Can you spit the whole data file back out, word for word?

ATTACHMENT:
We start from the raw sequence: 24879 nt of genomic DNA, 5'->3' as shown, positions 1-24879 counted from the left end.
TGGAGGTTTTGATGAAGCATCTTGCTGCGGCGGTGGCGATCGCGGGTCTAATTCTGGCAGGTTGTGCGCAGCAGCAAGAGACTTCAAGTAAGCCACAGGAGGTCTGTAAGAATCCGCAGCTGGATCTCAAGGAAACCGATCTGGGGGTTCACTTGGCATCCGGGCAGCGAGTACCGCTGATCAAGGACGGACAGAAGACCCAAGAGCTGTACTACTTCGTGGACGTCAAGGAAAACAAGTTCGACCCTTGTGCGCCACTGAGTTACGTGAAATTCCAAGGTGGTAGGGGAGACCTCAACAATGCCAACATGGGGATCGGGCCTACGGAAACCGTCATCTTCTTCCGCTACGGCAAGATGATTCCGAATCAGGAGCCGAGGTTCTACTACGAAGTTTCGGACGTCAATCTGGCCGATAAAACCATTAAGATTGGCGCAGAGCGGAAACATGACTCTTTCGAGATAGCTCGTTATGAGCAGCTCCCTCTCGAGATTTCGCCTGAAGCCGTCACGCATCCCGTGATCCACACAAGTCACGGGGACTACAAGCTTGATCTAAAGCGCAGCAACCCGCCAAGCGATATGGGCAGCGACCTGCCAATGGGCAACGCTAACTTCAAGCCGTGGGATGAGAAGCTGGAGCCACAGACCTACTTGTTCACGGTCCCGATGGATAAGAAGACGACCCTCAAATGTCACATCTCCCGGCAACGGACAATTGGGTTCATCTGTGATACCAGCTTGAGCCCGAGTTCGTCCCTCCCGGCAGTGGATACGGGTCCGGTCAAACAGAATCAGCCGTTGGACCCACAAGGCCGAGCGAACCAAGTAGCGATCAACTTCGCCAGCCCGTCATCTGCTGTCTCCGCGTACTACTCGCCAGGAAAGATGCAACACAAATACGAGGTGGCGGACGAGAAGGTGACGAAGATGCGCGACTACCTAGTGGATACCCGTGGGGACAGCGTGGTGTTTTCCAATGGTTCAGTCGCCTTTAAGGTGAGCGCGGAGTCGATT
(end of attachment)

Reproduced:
We start from the raw sequence: 24879 nt of genomic DNA, 5'->3' as shown, positions 1-24879 counted from the left end.
TGGAGGTTTTGATGAAGCATCTTGCTGCGGCGGTGGCGATCGCGGGTCTAATTCTGGCAGGTTGTGCGCAGCAGCAAGAGACTTCAAGTAAGCCACAGGAGGTCTGTAAGAATCCGCAGCTGGATCTCAAGGAAACCGATCTGGGGGTTCACTTGGCATCCGGGCAGCGAGTACCGCTGATCAAGGACGGACAGAAGACCCAAGAGCTGTACTACTTCGTGGACGTCAAGGAAAACAAGTTCGACCCTTGTGCGCCACTGAGTTACGTGAAATTCCAAGGTGGTAGGGGAGACCTCAACAATGCCAACATGGGGATCGGGCCTACGGAAACCGTCATCTTCTTCCGCTACGGCAAGATGATTCCGAATCAGGAGCCGAGGTTCTACTACGAAGTTTCGGACGTCAATCTGGCCGATAAAACCATTAAGATTGGCGCAGAGCGGAAACATGACTCTTTCGAGATAGCTCGTTATGAGCAGCTCCCTCTCGAGATTTCGCCTGAAGCCGTCACGCATCCCGTGATCCACACAAGTCACGGGGACTACAAGCTTGATCTAAAGCGCAGCAACCCGCCAAGCGATATGGGCAGCGACCTGCCAATGGGCAACGCTAACTTCAAGCCGTGGGATGAGAAGCTGGAGCCACAGACCTACTTGTTCACGGTCCCGATGGATAAGAAGACGACCCTCAAATGTCACATCTCCCGGCAACGGACAATTGGGTTCATCTGTGATACCAGCTTGAGCCCGAGTTCGTCCCTCCCGGCAGTGGATACGGGTCCGGTCAAACAGAATCAGCCGTTGGACCCACAAGGCCGAGCGAACCAAGTAGCGATCAACTTCGCCAGCCCGTCATCTGCTGTCTCCGCGTACTACTCGCCAGGAAAGATGCAACACAAATACGAGGTGGCGGACGAGAAGGTGACGAAGATGCGCGACTACCTAGTGGATACCCGTGGGGACAGCGTGGTGTTTTCCAATGGTTCAGTCGCCTTTAAGGTGAGCGCGGAGTCGATT